“Fortunately, with those kinds of grapes, especially with the Cabernet Franc, a certain level of smoke can add an interesting flavor profile,” Schuster said. “But Pinot Noir doesn’t hide [the smoke] as well.” 2020 was the first year Jackalope Wine Cellars did not produce any Pinot Noir since the winery first opened in 2012.
This change in production was also the case for Ribbon Ridge Winery, which focused more on white wines instead of reds in 2020.
“We were most concerned about our Pinot Noir,” Peterson-Nedry said. “We did well with our white wines, though, and made our highest scoring Riesling ever.”
Peterson-Nedry has owned his vineyard for 41 years, with 37 harvests to show for it. He has recorded the climate trends in the region for several decades by observing the differences of each harvest and noting the weather that came with it. “It’s interesting to make wine from the same vineyard for that long and be able to track not only the weather, but also look at the wines that result from various vintages,” Peterson-Nedry said.
Throughout his years of growing grapes in Oregon, he has watched the average annual temperatures in the Willamette Valley rise. Historically, the Willamette Valley has been at the cooler end of grape growing, mimicking the weather found in grape growing regions like Germany and Champagne, France. Now, according to Peterson-Nedry, the Willamette Valley is beginning to reach the temperatures of California’s Napa Valley.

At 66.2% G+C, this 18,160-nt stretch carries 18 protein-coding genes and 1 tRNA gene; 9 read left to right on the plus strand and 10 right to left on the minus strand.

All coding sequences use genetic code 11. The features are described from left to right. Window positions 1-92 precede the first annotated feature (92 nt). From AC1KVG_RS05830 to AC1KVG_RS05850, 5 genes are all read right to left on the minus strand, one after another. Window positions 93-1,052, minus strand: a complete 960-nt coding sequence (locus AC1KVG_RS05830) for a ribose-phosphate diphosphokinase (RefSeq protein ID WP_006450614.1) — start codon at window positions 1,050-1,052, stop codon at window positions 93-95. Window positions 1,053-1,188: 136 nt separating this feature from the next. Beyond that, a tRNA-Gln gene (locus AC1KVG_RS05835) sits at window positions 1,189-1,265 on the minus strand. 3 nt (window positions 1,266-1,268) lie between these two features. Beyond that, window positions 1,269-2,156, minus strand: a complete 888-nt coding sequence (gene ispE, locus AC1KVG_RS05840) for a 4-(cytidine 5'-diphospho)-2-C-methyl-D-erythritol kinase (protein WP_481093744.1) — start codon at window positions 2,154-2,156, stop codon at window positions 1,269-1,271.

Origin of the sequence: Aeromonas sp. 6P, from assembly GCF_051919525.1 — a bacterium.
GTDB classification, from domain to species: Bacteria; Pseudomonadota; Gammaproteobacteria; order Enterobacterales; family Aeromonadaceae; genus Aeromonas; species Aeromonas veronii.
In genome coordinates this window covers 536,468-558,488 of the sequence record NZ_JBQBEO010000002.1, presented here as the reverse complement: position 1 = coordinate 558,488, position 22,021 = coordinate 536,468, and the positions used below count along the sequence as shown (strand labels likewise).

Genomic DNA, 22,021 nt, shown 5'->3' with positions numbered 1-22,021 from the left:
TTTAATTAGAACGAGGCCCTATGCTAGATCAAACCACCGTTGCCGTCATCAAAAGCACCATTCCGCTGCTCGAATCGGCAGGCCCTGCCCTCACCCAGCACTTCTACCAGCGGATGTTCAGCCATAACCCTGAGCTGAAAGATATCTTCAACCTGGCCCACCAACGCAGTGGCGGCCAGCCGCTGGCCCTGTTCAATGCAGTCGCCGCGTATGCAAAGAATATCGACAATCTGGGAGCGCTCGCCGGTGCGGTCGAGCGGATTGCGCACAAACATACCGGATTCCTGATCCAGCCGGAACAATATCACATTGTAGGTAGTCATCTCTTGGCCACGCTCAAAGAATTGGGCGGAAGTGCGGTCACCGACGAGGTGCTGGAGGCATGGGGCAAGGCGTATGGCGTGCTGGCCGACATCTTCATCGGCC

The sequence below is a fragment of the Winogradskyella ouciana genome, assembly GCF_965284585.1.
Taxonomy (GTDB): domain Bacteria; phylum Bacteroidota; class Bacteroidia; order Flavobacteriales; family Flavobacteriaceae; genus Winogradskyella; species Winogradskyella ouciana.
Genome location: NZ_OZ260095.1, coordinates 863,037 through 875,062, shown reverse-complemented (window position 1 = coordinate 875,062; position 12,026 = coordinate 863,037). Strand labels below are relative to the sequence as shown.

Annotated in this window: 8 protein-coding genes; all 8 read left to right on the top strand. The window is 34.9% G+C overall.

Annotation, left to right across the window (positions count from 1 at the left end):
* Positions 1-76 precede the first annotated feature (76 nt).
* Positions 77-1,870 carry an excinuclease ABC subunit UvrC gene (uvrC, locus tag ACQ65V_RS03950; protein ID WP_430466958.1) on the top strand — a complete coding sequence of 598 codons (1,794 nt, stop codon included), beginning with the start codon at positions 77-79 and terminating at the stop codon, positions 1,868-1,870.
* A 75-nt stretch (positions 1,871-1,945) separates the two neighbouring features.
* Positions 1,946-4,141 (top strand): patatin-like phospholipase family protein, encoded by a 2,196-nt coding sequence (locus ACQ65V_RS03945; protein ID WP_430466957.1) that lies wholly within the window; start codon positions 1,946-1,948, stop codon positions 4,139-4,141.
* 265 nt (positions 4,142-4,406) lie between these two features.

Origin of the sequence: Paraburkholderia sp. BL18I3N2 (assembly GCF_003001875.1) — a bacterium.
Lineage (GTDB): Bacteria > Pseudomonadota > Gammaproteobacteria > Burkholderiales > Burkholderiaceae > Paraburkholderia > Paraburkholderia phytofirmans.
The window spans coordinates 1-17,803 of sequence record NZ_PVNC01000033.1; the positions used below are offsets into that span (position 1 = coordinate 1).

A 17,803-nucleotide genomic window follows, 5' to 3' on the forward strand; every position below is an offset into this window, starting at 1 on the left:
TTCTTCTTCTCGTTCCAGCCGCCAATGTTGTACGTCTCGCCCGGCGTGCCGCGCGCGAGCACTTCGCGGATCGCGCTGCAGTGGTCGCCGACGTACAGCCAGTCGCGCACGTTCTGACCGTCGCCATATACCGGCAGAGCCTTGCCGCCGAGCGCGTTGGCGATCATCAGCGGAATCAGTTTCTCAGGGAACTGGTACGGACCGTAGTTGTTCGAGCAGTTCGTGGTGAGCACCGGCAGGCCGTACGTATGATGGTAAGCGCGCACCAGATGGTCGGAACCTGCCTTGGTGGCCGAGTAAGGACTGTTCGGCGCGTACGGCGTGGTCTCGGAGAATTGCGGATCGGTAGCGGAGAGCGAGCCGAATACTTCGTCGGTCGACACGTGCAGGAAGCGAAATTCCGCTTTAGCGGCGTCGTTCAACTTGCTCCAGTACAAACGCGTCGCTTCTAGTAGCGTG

“We definitely are canaries in the coal mine because here in the Willamette Valley, we have a climate that is borderline for grape growing, at least when grape growing began here,” he said. “Now, [vineyard growers] are having to adapt to the changes we’re seeing, whether we realize it or not.”
These adaptations include planting new vineyards at higher elevations and on north facing hillsides to maintain cooler temperatures. Planting different grape varieties may also be in the future for growers, according to Oregon Wine Research Institute’s Tomasino.
“We’re in this really big discovery zone that I have a feeling in a couple of years we’re going to see some very effective practices come out of, but we’re still in the state of figuring out what’s best,” Tomasino said.
Obtaining crop or property insurance is another way to prepare for the reality of higher temperatures and wildfires, but this may come at a steep cost to vineyard growers.